Some money from the Pacific Carbon Trust was funnelled to a project to deploy hydrogen-fueled buses in Whistler.

Carbon credit costs add up for hospitals, schools

Lower Mainland health authorities spent more than $2m, school districts paid $4.5m to offset greenhouse gases

The Vancouver Coastal and Fraser health authorities spent more than $1 million each on carbon offsets last year.

A provincial government report detailing the mandated purchases shows UBC spent the most on offsets – $1.7 million – while school districts spent a combined $4.5 million, led by the Surrey School District at $523,000 and Vancouver at $427,000.

Government bodies must buy carbon offsets through B.C.’s Pacific Carbon Trust to neutralize their own greenhouse gas emissions as part of the province’s policy of carbon neutral government introduced by former premier Gordon Campbell.

Offsets bought in 2012 totalled $18.8 million, with health authorities making up the single largest contributing sector at $5.7 million.

Critics have called the program is a waste of scarce public sector money as schools and hospitals can’t eliminate their own emissions to avoid the charges.

An audit of the Pacific Carbon Trust also found some of the made-in-B.C. offset projects should not have received money.

Premier Christy Clark has directed new Environment Minister Mary Polak to reform the offset system.

Just Posted

South Surrey-White Rock candidates have their say

Local federal candidates weigh in on issues affecting Semiahmoo Peninsula residents

White Rock honeybee deaths prompt inspection by KPU prof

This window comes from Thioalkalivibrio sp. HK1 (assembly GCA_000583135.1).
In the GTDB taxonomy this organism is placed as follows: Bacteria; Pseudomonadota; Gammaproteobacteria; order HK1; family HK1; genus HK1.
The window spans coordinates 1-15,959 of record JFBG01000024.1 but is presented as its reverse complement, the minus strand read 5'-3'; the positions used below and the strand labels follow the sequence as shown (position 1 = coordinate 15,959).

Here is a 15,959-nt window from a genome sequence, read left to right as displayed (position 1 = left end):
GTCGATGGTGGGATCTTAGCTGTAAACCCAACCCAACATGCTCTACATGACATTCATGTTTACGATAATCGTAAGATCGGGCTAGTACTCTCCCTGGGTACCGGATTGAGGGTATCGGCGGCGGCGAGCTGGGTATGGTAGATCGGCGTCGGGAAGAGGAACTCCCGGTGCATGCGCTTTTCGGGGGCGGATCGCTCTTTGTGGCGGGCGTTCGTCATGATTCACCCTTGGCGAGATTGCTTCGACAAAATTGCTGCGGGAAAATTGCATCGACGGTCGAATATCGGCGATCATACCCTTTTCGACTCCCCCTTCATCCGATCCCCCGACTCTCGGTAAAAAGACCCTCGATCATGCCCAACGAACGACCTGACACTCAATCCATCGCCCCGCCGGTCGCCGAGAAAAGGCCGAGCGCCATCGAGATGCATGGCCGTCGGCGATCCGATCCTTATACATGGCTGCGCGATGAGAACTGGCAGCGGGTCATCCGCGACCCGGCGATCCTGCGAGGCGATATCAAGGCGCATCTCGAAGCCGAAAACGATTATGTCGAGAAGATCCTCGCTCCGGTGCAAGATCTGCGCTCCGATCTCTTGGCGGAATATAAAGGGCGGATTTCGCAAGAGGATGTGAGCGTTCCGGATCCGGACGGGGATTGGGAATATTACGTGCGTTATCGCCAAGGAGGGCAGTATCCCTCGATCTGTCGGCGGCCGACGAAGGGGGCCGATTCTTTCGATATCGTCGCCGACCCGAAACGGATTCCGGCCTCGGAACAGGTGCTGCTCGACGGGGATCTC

Researcher Cameron Lait unable to provide diagnosis due to lack of evidence – but has a theory

Cyclist reportedly struck by vehicle in Surrey

Man was rushed to hospital after incident on 104 Avenue

Family-friendly Halloween event planned for Historic Stewart Farm

South Surrey historic site to host ‘Haunted Farm’ event

Greta Thunberg meets with First Nations chief in Fort McMurray

Thunberg has turned her protest against climate change into a global movement

Canucks hang on for 3-2 win over Rangers in New York

Vancouver scores three times in first period

More beef products recalled due to possible E. coli contamination

The food safety watchdog has been investigating possible E. coli 0157:H7

B.C. VIEWS: How to get the best deal on your ICBC car insurance

ICBC slowly being dragged into the 21st century

Man killed in Richmond had ‘no record of criminality,’ IHIT says

Stephen Chong, 58, was found dead in his business

Pot legalization has gone ‘well’, but ‘yellow flags’ on vaping: task force chair

Canada legalized cannabis for non-medical use on Oct. 17, 2018,

Most Read

l -->